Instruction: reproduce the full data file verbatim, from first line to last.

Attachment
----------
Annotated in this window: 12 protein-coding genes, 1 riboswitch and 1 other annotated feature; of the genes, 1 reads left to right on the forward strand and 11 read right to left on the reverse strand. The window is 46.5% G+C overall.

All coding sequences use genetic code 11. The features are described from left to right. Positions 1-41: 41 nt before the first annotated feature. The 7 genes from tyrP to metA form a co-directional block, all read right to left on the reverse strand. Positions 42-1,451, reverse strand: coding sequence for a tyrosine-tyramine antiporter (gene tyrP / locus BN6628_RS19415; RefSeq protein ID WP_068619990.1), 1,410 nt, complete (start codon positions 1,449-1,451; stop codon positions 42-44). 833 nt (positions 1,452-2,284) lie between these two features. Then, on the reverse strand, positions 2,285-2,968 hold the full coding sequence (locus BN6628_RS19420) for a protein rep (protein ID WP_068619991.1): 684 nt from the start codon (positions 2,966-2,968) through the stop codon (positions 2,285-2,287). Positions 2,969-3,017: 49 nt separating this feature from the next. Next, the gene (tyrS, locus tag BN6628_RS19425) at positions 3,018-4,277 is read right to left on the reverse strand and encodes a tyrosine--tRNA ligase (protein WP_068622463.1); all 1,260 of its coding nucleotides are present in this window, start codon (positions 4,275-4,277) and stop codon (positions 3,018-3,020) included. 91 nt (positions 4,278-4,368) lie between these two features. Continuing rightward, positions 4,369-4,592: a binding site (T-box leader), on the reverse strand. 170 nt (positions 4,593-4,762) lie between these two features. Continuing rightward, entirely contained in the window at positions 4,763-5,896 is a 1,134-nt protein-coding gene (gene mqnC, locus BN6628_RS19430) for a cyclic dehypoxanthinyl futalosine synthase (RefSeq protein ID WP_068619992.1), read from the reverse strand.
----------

Annotated in this window: 12 protein-coding genes, 1 riboswitch and 1 other annotated feature; of the genes, 1 reads left to right on the forward strand and 11 read right to left on the reverse strand. The window is 46.5% G+C overall.

All coding sequences use genetic code 11. The features are described from left to right. Positions 1-41: 41 nt before the first annotated feature. The 7 genes from tyrP to metA form a co-directional block, all read right to left on the reverse strand. Positions 42-1,451, reverse strand: coding sequence for a tyrosine-tyramine antiporter (gene tyrP / locus BN6628_RS19415; RefSeq protein ID WP_068619990.1), 1,410 nt, complete (start codon positions 1,449-1,451; stop codon positions 42-44). 833 nt (positions 1,452-2,284) lie between these two features. Then, on the reverse strand, positions 2,285-2,968 hold the full coding sequence (locus BN6628_RS19420) for a protein rep (protein ID WP_068619991.1): 684 nt from the start codon (positions 2,966-2,968) through the stop codon (positions 2,285-2,287). Positions 2,969-3,017: 49 nt separating this feature from the next. Next, the gene (tyrS, locus tag BN6628_RS19425) at positions 3,018-4,277 is read right to left on the reverse strand and encodes a tyrosine--tRNA ligase (protein WP_068622463.1); all 1,260 of its coding nucleotides are present in this window, start codon (positions 4,275-4,277) and stop codon (positions 3,018-3,020) included. 91 nt (positions 4,278-4,368) lie between these two features. Continuing rightward, positions 4,369-4,592: a binding site (T-box leader), on the reverse strand. 170 nt (positions 4,593-4,762) lie between these two features. Continuing rightward, entirely contained in the window at positions 4,763-5,896 is a 1,134-nt protein-coding gene (gene mqnC, locus BN6628_RS19430) for a cyclic dehypoxanthinyl futalosine synthase (RefSeq protein ID WP_068619992.1), read from the reverse strand.